I "In the heart of the family department of the University li- score for them.
springs the inherent culture of In- brary. "Whenever the spirit mov-! At the meeting of women inter-
{ dia. Family life grows into a sanc- ed me, I wrote down snatches, and ested in writing the book for the
- tified and harmonious whole. Many later, my friends, on reading them, play, which was held yesterday,
t who would be classed as illiteratesurged that they be put in a uni- Miss Alice Lloyd, adviser of women,
-- ----fied form." spoke, giving her idea of what the
Eg ..The slim little volume, which is play should be, and what kind of
g Government to Give in the form of 12 letters to a lib- material was appropriate for a
se Indian Girl Position, rary student, is available both for book of this type.
e the use of the general public and Any women who are interested
.e Juania Crispin, 20, a full-blood library students. Miss Smith is of in writing the play, but ,could not
e Pueblo Indian girl of New Mexico, the opinion that the public is ig- attend the meeting, are asked to
s has recently passed a civil service norant of the more important call Emily Bates, general chairman,
e examination for matron and seam- I phases of cataloguing, as it sees and give her their names and sum-
Sstress and will receive a govern- only the technical details. mer addresses. Material for the
ment post at $1,080 a year, the "The book is an effort to show technical construction of the man-
f Department of the Interior an- cataloguing as it really it," she uscripts is to be sent out during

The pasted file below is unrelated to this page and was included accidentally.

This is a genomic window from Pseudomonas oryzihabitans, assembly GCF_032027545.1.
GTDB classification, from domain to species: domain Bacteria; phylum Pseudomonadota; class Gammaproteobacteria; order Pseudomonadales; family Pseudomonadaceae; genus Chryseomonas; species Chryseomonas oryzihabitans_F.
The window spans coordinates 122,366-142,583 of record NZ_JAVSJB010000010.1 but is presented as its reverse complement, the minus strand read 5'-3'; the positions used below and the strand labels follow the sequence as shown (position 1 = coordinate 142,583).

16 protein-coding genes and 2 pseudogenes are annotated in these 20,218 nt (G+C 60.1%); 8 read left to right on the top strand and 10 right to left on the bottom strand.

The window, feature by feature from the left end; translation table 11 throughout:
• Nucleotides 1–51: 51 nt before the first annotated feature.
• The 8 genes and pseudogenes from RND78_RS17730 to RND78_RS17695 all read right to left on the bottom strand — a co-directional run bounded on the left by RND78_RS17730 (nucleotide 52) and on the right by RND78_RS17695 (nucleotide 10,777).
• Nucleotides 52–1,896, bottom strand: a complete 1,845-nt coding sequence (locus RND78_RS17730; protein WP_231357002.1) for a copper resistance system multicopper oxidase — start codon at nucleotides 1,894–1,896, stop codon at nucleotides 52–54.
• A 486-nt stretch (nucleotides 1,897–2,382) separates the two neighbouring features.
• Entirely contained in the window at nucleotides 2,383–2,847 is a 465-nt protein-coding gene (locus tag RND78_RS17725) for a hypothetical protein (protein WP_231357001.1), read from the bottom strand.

n nounced today. In spite of the op- said. "Even many of the library the summer to all those who leave
position of her tribe, Miss Crispin know little about it. People think, their address with Miss Bates.
r has attended an Indian boarding it is merely the dull, routine work I Manuscripts will be due Oct. 3 of
i school at Santa Fe and later be- of copying things that are set be- next semester.
r! came housekeeper at a day school fore one. They see only the me-
din order to get an education. The chanical side, but anyone who is UNIVERSITY OF WISCONSIN -
n salary seems fabulous to the Indians familiar with the work and who Zona Gale recently spoke to a
r and may encourage more of them I understands it, this part is sub-I gathering of journalism students
rto attend the school for their ben- ordinated, and cataloguing is real- on the "Adventures of a Newspa-
- efit. , ly 'The Great Adventure.'" per Woman."

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and honored
dear to every

with gifts
girl's heart

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FROCKS
That will rescue your ward-
robe from the doldrums that
are likely to afflict it when
it's too cool for summer
frocks and your s p r i n g
clothes are an old, old story.
Priced $15.00 and up

I

Day Time
Coats,
Captivating in
their dash and
youthfulness these
new lightweight
coats may be of

..:
0
f

/

Shantung or rajahb ags in
pastel shades, mostly envelope
style, are very new and chic
$2.95
Little knitted and silk and lisle
socks accompany all the young
girl's sports frocks. In all
colors 49c. 75c
In
A n w multi-strand necklace of
* pearl, $3.50, and an original
/ ";little sports kerchief of various
designs, are pleasing. 65c
For her evening wear long kid
gloves, $5.95, and a dainty
chiffon handkerchief $1.00,
are perfect gifts.
THESE are a few of the many delightful gifts for young

/i
<6(
46
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ifi
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tweed, of
in light

flannel
shades

r

DAINTINESS makes one im-
portant demand which some
women overlook. And Kotex an-
swers that demand. It deodorizes,
by a special process, as it is worn.
You've no idea what a relief that is !
And Kotex gives you-too--the
r ' - -1. cf- rnr e

KOTEX IS SOFT ...
I-Not a deceptive softness. that
soon packs into chafing hard-
ness. But a lasting softness.
2-Kotex filler is far lighter and
cooler than cotton, yet absorbs
5 times as much.
3-Deodorizes, safely, thor-
io hvby a soecial orocess.

and whi and of
silk faille in navy
and black.
Priced $19.75
$29.75

I~A1$I

III